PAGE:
The two Mystics: Groton outshines Stonington
Passing across the Mystic River drawbridge from Groton to Stonington, or vice versa, is a little like stepping through the looking glass: You’re in the same village but also in a completely different place.
The side of Mystic that is located in the town of Groton, because of decades of careful stewardship, good planning and the diligence of an attentive Historic District Commission, is charming, vibrant, scrupulously maintained and a remarkably complete representation of an early New England village.
The Stonington side is, by comparison, a hodgepodge of conflicting building styles and intrusive outsized commercial development, from little strip malls to gas stations.
This is not to say Stonington’s Mystic is not a nice town, with many responsible homeowners and businesses who make it such an interesting and lively community.
But, in terms of appearance, it is also the bedraggled and gap-toothed relation to its polished and refined cousin across the river.
Don’t take my word for it, cross the bridge, behold the mishmash of buildings, empty lots and conflicting architectural styles on the Stonington side and compare them to the pristine, curated streetscapes in Groton.
Groton would never have allowed a strip mall with a fake lighthouse on one end, like the one in the heart of Stonington’s Mystic. That’s the big picture. But details are important, too, and Groton also wouldn’t allow a faux historic building like the one going up now on East Main Street in Stonington to have modern picture windows across the front.
You can literally see how people react to these different atmospheres, if you visit on a busy spring or summer weekend.
The tourists are strolling shoulder-to-shoulder on the sidewalks of the Groton side of Mystic, window shopping and drifting in and out of bars and restaurants at the storefront level, all laid out in the same scale. If you blur your eyes, you might picture on the very same block women in street-length dresses and men in top hats.
The accommodating physical layout and beauty literally draw you in.
The sidewalks on the Stonington side are noticeably less busy, with storefronts and restaurants haphazardly spread out, and walkers seem headed either to the charming side, across the river, or on their way back from there, to their parked cars. An exception is the popular Mystic River Park.
Mystic tourism overall is driven by a few big generators: Mystic Seaport Museum, Mystic Aquarium, Olde Mistick Village, conveniently situated at Interstate 95, and downtown.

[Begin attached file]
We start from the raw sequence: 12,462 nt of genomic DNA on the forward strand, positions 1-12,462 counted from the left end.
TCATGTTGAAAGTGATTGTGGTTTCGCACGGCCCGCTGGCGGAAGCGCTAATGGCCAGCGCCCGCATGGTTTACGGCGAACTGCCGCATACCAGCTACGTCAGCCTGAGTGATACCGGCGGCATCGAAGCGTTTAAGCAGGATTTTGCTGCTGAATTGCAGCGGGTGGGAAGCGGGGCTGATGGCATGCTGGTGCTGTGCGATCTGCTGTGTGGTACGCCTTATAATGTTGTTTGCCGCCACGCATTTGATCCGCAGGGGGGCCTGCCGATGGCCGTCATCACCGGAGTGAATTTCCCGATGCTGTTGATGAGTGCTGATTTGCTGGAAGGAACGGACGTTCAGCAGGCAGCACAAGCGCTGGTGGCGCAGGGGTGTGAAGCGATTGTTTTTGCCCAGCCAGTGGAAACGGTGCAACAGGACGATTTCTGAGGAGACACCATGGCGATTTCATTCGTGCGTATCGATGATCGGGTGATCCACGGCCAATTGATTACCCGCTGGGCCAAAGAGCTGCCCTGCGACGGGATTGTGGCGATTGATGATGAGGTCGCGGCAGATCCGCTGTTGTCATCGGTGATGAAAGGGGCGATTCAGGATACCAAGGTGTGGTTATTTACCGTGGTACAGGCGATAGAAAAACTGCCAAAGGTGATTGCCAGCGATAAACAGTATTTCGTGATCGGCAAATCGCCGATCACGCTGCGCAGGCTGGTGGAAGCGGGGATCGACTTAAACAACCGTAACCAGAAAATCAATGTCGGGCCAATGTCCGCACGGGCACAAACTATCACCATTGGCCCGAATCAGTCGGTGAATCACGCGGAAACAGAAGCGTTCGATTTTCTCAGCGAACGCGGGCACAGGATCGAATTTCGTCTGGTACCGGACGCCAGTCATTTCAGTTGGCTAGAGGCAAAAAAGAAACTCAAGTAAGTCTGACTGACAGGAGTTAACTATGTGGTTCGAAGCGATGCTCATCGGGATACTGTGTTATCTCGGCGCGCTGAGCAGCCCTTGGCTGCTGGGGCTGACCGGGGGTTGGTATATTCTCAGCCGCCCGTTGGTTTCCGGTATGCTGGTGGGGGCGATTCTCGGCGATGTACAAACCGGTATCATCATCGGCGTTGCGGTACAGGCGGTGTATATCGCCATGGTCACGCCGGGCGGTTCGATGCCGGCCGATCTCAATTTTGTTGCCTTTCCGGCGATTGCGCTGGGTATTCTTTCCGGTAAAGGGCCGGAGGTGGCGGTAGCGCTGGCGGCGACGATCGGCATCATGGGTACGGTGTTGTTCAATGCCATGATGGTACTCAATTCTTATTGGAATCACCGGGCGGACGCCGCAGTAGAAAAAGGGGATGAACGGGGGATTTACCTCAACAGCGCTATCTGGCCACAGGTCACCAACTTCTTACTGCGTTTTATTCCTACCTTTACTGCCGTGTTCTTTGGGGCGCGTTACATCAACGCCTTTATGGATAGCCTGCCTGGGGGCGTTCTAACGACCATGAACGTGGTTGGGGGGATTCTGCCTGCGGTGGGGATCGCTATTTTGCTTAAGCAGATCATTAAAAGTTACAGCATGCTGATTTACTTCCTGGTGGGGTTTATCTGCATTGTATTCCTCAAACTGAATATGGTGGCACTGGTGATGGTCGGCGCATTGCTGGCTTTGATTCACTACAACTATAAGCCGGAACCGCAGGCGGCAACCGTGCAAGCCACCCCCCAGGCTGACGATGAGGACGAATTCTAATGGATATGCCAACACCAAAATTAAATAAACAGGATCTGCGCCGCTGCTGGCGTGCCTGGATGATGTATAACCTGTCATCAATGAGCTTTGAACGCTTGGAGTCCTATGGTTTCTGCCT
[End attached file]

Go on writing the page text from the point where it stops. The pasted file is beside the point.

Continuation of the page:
I would suggest it is the charming Groton side of the downtown that attracts visitors. Stonington downtown Mystic feeds off Groton Mystic. If Groton Mystic weren’t there, a tourist might drive right past Stonington Mystic. You probably wouldn’t drive some distance to visit it, anyway.
A lot of these differences are the result of generations of different approaches to planning and development in the two towns. No doubt the biggest factor distinguishing the two sides of the same village is the Historic District Commission in Groton, which regulates everything from siding material to window sizes.
It is alarming, though, that the differences in approach to planning and development on the two sides of the river appear to be accelerating.
The plans by the Whaler’s Inn to replace a contributing building on the National Register of Historic Places, which they’ve already torn down, with a parking lot, enabled by the town, is an affront to anyone who cares about historic Mystic on either side of the river.
It is a planning crime that Stonington, a town with so much remaining historical character, doesn’t at least have an ordinance that requires a waiting or warning period before a building may be torn down.
Indeed, the current Stonington administration was planning to tear down a contributing building on the historic register, one owned by the town, until the state moved to stop them. These same crimes against historical buildings shrugged off in Mystic would never ever be allowed in Stonington Borough, with its own planning board. It’s a Stonington double standard.
Stonington’s enabling development to forever change the future of its side of Mystic is about to go into overdrive, as plans for the biggest development proposed there in generations are unveiled.
This could go very badly.
Everyone should pay a lot of attention.
This is the opinion of David Collins.